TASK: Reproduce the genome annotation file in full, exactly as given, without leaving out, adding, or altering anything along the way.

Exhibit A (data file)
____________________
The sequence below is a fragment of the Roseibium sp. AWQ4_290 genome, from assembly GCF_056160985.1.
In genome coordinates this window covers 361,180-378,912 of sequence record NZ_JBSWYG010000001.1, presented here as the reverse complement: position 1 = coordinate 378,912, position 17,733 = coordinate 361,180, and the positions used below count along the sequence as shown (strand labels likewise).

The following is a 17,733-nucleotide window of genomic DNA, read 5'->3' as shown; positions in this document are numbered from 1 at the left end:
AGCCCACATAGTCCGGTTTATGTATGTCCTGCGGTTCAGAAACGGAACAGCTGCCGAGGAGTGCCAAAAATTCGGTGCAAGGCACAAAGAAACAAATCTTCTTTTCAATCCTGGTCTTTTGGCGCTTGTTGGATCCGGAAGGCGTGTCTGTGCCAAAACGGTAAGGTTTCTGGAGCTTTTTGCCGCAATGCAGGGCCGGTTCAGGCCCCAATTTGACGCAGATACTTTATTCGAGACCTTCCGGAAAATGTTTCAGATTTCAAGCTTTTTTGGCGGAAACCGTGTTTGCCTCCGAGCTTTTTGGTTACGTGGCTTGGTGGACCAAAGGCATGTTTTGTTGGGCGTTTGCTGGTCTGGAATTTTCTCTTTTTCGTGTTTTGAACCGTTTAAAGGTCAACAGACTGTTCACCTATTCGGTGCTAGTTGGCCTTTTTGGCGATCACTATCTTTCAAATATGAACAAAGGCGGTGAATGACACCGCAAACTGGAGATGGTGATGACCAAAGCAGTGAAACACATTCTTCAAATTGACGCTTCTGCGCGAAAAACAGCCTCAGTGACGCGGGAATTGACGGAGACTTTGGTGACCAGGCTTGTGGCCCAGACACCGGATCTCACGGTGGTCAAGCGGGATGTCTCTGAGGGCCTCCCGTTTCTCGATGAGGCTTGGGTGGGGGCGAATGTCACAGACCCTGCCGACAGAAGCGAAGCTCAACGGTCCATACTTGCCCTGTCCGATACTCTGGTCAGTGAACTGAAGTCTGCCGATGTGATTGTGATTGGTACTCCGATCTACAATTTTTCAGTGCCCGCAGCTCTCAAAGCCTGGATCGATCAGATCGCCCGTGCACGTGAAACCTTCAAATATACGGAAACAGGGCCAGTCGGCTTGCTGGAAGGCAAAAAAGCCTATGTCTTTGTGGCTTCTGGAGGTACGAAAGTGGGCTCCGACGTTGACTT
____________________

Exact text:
The sequence below is a fragment of the Roseibium sp. AWQ4_290 genome, from assembly GCF_056160985.1.
In genome coordinates this window covers 361,180-378,912 of sequence record NZ_JBSWYG010000001.1, presented here as the reverse complement: position 1 = coordinate 378,912, position 17,733 = coordinate 361,180, and the positions used below count along the sequence as shown (strand labels likewise).

The following is a 17,733-nucleotide window of genomic DNA, read 5'->3' as shown; positions in this document are numbered from 1 at the left end:
AGCCCACATAGTCCGGTTTATGTATGTCCTGCGGTTCAGAAACGGAACAGCTGCCGAGGAGTGCCAAAAATTCGGTGCAAGGCACAAAGAAACAAATCTTCTTTTCAATCCTGGTCTTTTGGCGCTTGTTGGATCCGGAAGGCGTGTCTGTGCCAAAACGGTAAGGTTTCTGGAGCTTTTTGCCGCAATGCAGGGCCGGTTCAGGCCCCAATTTGACGCAGATACTTTATTCGAGACCTTCCGGAAAATGTTTCAGATTTCAAGCTTTTTTGGCGGAAACCGTGTTTGCCTCCGAGCTTTTTGGTTACGTGGCTTGGTGGACCAAAGGCATGTTTTGTTGGGCGTTTGCTGGTCTGGAATTTTCTCTTTTTCGTGTTTTGAACCGTTTAAAGGTCAACAGACTGTTCACCTATTCGGTGCTAGTTGGCCTTTTTGGCGATCACTATCTTTCAAATATGAACAAAGGCGGTGAATGACACCGCAAACTGGAGATGGTGATGACCAAAGCAGTGAAACACATTCTTCAAATTGACGCTTCTGCGCGAAAAACAGCCTCAGTGACGCGGGAATTGACGGAGACTTTGGTGACCAGGCTTGTGGCCCAGACACCGGATCTCACGGTGGTCAAGCGGGATGTCTCTGAGGGCCTCCCGTTTCTCGATGAGGCTTGGGTGGGGGCGAATGTCACAGACCCTGCCGACAGAAGCGAAGCTCAACGGTCCATACTTGCCCTGTCCGATACTCTGGTCAGTGAACTGAAGTCTGCCGATGTGATTGTGATTGGTACTCCGATCTACAATTTTTCAGTGCCCGCAGCTCTCAAAGCCTGGATCGATCAGATCGCCCGTGCACGTGAAACCTTCAAATATACGGAAACAGGGCCAGTCGGCTTGCTGGAAGGCAAAAAAGCCTATGTCTTTGTGGCTTCTGGAGGTACGAAAGTGGGCTCCGACGTTGACTT